Adams Street Partners has closed on its latest secondaries programme, having been out with its latest flagship for around two years.
The Chicago-headquartered firm has closed its flagship Adams Street Global Secondary Fund 7, according to a statement on the raise. Investors in the fund committed $1.33 billion, Jeff Akers, partner and head of secondary investments at Adams Street said in a statement provided to Secondaries Investor.
The overall programme secured more than $3.2 billion in capital commitments, the statement said. This includes amounts that have been or are expected to be invested in Adams Street-managed entities, including separately managed accounts and commingled vehicles, which will be deployed into secondaries transactions alongside the secondaries flagship.
“We are finding that investors increasingly seek secondary exposure through solutions designed to meet their specific investment objectives,” Akers said in the statement provided to Secondaries Investor.
The raise brings total secondaries strategy assets at Adams Street to $8.2 billion, the statement on the raise said.
“The aggregate fundraise exceeded our expectations and leaves the team well positioned to capitalise on our strategy in today’s evolving market,” Akers said in that statement.
Fund 7 is targeting a 15 percent net internal rate of return and a 1.5x multiple on invested capital, according to documents prepared by consultant NEPC for the Ventura County Employees’ Retirement Association‘s 26 September board of retirement meeting.
It charges 10 percent carried interest over a 7 percent hurdle rate, Secondaries Investor reported late last year.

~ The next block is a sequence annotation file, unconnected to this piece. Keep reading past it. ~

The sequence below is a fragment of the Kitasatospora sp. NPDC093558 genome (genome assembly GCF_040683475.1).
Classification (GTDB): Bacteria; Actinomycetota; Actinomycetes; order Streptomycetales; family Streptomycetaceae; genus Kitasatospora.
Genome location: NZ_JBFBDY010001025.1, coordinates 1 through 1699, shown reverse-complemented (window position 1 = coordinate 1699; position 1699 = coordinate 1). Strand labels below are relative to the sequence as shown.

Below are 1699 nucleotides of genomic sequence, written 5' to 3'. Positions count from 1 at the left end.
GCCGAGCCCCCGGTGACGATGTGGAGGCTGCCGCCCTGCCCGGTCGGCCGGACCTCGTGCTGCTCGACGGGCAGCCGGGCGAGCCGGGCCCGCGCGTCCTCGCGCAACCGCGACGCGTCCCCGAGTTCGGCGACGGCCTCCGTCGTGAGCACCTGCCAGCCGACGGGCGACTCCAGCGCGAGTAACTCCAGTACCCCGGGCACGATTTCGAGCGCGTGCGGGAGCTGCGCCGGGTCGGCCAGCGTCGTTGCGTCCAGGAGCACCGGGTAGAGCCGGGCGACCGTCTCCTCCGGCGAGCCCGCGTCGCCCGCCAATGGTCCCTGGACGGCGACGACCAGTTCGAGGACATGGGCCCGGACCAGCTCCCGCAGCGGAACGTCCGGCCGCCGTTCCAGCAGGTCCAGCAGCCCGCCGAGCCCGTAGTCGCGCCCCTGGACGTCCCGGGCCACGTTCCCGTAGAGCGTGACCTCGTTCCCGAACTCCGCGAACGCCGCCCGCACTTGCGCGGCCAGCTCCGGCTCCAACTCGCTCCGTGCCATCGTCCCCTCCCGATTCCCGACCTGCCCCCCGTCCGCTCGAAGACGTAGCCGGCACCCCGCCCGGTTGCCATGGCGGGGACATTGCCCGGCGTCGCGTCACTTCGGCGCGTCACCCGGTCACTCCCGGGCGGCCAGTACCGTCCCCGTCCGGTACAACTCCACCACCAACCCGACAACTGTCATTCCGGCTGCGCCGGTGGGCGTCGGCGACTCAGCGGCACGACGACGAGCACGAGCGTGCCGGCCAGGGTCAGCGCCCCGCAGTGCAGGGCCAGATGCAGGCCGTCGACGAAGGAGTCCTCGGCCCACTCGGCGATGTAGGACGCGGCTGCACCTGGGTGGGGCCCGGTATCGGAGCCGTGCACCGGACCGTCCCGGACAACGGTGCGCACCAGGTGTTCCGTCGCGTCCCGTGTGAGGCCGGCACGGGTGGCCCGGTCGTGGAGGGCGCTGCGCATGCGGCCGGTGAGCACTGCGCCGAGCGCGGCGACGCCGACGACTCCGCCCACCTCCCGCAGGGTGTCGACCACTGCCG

The vehicle will invest in between 40 and 60 deals of around $20 million to $40 million each. As of late September, Fund 7 had made 19 investments with three additional deals pending. By transaction type, 57 percent of the fund had been invested in GP-led processes, with the remainder being invested in more diversified LP stake transactions, according to the documents.
Adams Street closed on $2 billion for its predecessor secondaries programme, with Adams Street Global Secondary Fund 6 receiving $1.05 billion in commitments, Secondaries Investor reported at the time.
In a September report, Akers said that as the secondaries market has matured, buyers have become more segmented, which has led to the emergence of even deeper inefficiencies in pockets of the market. The greatest inefficiency was in transactions of less than $200 million.
“A majority of the capital raised over the past several years has been in funds greater than $5 billion in size. Many of these are necessarily pursuing larger transactions that allow them to more efficiently deploy funds,” Akers said in the report. “We continue to believe that some of the most attractive transactions are in smaller funds with more variable valuation policies, and therefore feel that the inefficiencies that have emerged in transactions below $200 million are very compelling.”
– This report was updated to include additional statements from Jeff Akers, partner and head of secondary investments at Adams Street, including the size of Adams Street Global Secondaries Fund 7.